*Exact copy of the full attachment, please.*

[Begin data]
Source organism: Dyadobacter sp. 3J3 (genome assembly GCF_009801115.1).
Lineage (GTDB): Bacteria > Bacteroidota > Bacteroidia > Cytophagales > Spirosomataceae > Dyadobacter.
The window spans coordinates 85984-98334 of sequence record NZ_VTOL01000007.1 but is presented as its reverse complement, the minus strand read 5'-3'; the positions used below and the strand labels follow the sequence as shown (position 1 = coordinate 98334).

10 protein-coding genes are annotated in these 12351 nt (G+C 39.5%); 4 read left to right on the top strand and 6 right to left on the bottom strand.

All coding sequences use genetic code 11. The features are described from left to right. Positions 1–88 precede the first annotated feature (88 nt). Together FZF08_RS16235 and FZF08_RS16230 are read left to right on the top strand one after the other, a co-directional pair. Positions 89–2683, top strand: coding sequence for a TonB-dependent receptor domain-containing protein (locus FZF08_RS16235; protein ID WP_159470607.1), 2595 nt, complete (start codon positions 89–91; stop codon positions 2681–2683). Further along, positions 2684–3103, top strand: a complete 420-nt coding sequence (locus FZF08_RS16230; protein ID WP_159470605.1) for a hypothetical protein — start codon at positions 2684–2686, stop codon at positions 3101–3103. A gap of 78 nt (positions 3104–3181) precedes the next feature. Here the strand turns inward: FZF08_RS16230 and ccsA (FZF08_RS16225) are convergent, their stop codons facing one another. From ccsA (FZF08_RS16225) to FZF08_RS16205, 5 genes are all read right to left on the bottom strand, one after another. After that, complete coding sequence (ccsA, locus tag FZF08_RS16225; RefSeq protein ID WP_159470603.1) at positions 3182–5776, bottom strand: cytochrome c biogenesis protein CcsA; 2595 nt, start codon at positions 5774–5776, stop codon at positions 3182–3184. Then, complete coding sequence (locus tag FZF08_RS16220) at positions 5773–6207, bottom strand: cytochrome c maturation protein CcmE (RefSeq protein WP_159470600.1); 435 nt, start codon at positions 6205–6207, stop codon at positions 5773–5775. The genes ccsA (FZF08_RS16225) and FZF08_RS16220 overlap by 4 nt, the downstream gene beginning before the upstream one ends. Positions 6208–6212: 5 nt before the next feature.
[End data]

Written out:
Source organism: Dyadobacter sp. 3J3 (genome assembly GCF_009801115.1).
Lineage (GTDB): Bacteria > Bacteroidota > Bacteroidia > Cytophagales > Spirosomataceae > Dyadobacter.
The window spans coordinates 85984-98334 of sequence record NZ_VTOL01000007.1 but is presented as its reverse complement, the minus strand read 5'-3'; the positions used below and the strand labels follow the sequence as shown (position 1 = coordinate 98334).

10 protein-coding genes are annotated in these 12351 nt (G+C 39.5%); 4 read left to right on the top strand and 6 right to left on the bottom strand.

All coding sequences use genetic code 11. The features are described from left to right. Positions 1–88 precede the first annotated feature (88 nt). Together FZF08_RS16235 and FZF08_RS16230 are read left to right on the top strand one after the other, a co-directional pair. Positions 89–2683, top strand: coding sequence for a TonB-dependent receptor domain-containing protein (locus FZF08_RS16235; protein ID WP_159470607.1), 2595 nt, complete (start codon positions 89–91; stop codon positions 2681–2683). Further along, positions 2684–3103, top strand: a complete 420-nt coding sequence (locus FZF08_RS16230; protein ID WP_159470605.1) for a hypothetical protein — start codon at positions 2684–2686, stop codon at positions 3101–3103. A gap of 78 nt (positions 3104–3181) precedes the next feature. Here the strand turns inward: FZF08_RS16230 and ccsA (FZF08_RS16225) are convergent, their stop codons facing one another. From ccsA (FZF08_RS16225) to FZF08_RS16205, 5 genes are all read right to left on the bottom strand, one after another. After that, complete coding sequence (ccsA, locus tag FZF08_RS16225; RefSeq protein ID WP_159470603.1) at positions 3182–5776, bottom strand: cytochrome c biogenesis protein CcsA; 2595 nt, start codon at positions 5774–5776, stop codon at positions 3182–3184. Then, complete coding sequence (locus tag FZF08_RS16220) at positions 5773–6207, bottom strand: cytochrome c maturation protein CcmE (RefSeq protein WP_159470600.1); 435 nt, start codon at positions 6205–6207, stop codon at positions 5773–5775. The genes ccsA (FZF08_RS16225) and FZF08_RS16220 overlap by 4 nt, the downstream gene beginning before the upstream one ends. Positions 6208–6212: 5 nt before the next feature.